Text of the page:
Post Content

 

Smoking

When Carmine Santoro started working at DOR in 1974, the state tax on a pack of cigarettes was 16 cents.  Eight tax hikes later, retailers and suppliers must now collect $3.51 a pack and file monthly tax returns to the state. Santoro has helped the Department administer every one of those tax law changes, earning him the affectionate nickname “Mr. Tobacco” by both colleagues and the taxpayers he has worked with over the last 39 years.

Santoro’s first and only assignment has been in tobacco tax audit where he established long standing relationships within the Massachusetts tobacco industry, in some cases working with three generations of taxpayers who operated wholesaler businesses or mom-and-pop retail outlets.

 “When you go out there and you’re doing an audit, you get to know people,” said Santoro. “Nothing too personal, but you do get to know some of them after a while.”

Santoro described his approach to the job and the taxpayers he dealt with this way, “I’m like an umpire. I have the law and I just have to treat it the way it’s supposed to be. I’ve treated everybody equally. I think on the whole most people want to do what they’re supposed to and do the best they can.”

While tax rates and auditing policies may have changed over the years, Santoro said the number one problem in the tobacco industry has remained the same–cigarette bootlegging.

“We went to encrypted stamps two to three years ago,” he said. “It’s a high level stamp and we have found some counterfeits, but not too many. Personally, I think the biggest problem is casual smuggling. People go up to New Hampshire to avoid taxes.”

           Santoro will retire before Revenue Commissioner Amy Pitter convenes a new commission this fall to examine the extent of revenue loss from the illegal tobacco market. But he expects to continue getting questions about the tobacco trade from co-workers and taxpayers alike well after he leaves public service.

 If you have questions about the new tax law on cigarettes, motor fuels or computer software services which took effect July 31, 2013 go to www.mass.gov/dor/newtaxinfo.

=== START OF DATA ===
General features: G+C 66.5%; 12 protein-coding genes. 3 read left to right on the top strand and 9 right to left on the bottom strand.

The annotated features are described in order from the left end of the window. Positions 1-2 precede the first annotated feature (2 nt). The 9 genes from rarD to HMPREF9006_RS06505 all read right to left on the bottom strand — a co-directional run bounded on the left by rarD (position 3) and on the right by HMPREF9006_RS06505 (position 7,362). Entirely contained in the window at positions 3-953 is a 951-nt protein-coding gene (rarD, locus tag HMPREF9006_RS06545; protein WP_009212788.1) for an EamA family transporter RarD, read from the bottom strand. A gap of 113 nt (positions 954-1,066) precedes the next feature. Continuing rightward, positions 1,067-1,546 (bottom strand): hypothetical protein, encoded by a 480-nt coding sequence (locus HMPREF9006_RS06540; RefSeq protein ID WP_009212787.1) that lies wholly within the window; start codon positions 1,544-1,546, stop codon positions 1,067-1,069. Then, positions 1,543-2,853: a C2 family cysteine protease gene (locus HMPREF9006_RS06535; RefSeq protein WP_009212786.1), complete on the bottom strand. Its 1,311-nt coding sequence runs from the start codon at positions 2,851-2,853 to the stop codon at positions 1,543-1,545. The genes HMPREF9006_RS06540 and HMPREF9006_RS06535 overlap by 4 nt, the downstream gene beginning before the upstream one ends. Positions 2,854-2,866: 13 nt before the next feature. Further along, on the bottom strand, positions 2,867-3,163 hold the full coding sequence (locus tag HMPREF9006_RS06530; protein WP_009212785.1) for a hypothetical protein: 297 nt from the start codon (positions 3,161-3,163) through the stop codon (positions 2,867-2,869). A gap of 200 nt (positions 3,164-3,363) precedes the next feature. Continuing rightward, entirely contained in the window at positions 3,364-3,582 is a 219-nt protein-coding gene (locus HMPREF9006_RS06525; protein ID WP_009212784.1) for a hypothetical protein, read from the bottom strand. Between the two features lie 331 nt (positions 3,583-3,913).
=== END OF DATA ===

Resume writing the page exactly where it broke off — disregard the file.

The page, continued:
Written By:


Ann Dufresne is Communications Director at the Department of Revenue. She joined DOR in July 2012 after ten years in state goverment. She previously served as Communications Director for MassDOT Registry of Motor Vehicles and for Senate Presidents Therese Murray and Robert Travaglini.

Recent Posts

Five Reasons to E-File with DOR’s WebFile for Income posted on Feb 24

With Tax season well under way; DOR would like to help you make the decision to E-File with WebFile for Income this year. We know, “I’m not computer savvy” or “What about the safety of my information” has been said many times before, but we’d   …Continue Reading Five Reasons to E-File with DOR’s WebFile for Income

Class in Session at DOR University posted on Jan 20

Looking to educate yourself this tax season? Want to learn more about tax options, or DOR-related issues? All this can be achieved at DOR University, the Department of Revenue’s free online e-learning module. DOR University, created to offer free tax education to the public and   …Continue Reading Class in Session at DOR University

Multi-agency investigation in two states leads to charges posted on Nov 19

Earlier this year, the Massachusetts Illegal Tobacco Commission, chaired by DOR Commissioner Amy Pitter, released a report on the illicit tobacco trade which recommends that teaming up with federal, state and local law enforcement can be a successful model for combatting such criminal activity. And   …Continue Reading Multi-agency investigation in two states leads to charges